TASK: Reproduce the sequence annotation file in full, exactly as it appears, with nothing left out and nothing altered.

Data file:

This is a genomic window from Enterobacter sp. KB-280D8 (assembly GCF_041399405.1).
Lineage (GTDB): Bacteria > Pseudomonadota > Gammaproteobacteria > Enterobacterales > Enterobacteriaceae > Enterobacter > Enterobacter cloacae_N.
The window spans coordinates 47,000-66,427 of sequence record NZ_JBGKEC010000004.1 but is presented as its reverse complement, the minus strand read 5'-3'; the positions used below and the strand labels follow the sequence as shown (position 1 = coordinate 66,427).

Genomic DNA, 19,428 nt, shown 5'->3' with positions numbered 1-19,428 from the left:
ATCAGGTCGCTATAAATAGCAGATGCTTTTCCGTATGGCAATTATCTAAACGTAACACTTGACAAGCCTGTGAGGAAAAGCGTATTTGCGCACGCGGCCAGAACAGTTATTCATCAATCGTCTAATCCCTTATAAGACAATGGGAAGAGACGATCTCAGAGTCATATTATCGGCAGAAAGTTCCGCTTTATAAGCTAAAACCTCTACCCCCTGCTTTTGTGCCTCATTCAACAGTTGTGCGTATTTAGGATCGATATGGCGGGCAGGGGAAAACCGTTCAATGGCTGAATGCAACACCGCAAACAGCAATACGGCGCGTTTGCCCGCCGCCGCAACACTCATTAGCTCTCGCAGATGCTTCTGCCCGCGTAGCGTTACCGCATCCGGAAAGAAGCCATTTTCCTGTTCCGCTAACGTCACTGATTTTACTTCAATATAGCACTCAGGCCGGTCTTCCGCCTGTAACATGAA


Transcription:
This is a genomic window from Enterobacter sp. KB-280D8 (assembly GCF_041399405.1).
Lineage (GTDB): Bacteria > Pseudomonadota > Gammaproteobacteria > Enterobacterales > Enterobacteriaceae > Enterobacter > Enterobacter cloacae_N.
The window spans coordinates 47,000-66,427 of sequence record NZ_JBGKEC010000004.1 but is presented as its reverse complement, the minus strand read 5'-3'; the positions used below and the strand labels follow the sequence as shown (position 1 = coordinate 66,427).

Genomic DNA, 19,428 nt, shown 5'->3' with positions numbered 1-19,428 from the left:
ATCAGGTCGCTATAAATAGCAGATGCTTTTCCGTATGGCAATTATCTAAACGTAACACTTGACAAGCCTGTGAGGAAAAGCGTATTTGCGCACGCGGCCAGAACAGTTATTCATCAATCGTCTAATCCCTTATAAGACAATGGGAAGAGACGATCTCAGAGTCATATTATCGGCAGAAAGTTCCGCTTTATAAGCTAAAACCTCTACCCCCTGCTTTTGTGCCTCATTCAACAGTTGTGCGTATTTAGGATCGATATGGCGGGCAGGGGAAAACCGTTCAATGGCTGAATGCAACACCGCAAACAGCAATACGGCGCGTTTGCCCGCCGCCGCAACACTCATTAGCTCTCGCAGATGCTTCTGCCCGCGTAGCGTTACCGCATCCGGAAAGAAGCCATTTTCCTGTTCCGCTAACGTCACTGATTTTACTTCAATATAGCACTCAGGCCGGTCTTCCGCCTGTAACATGAA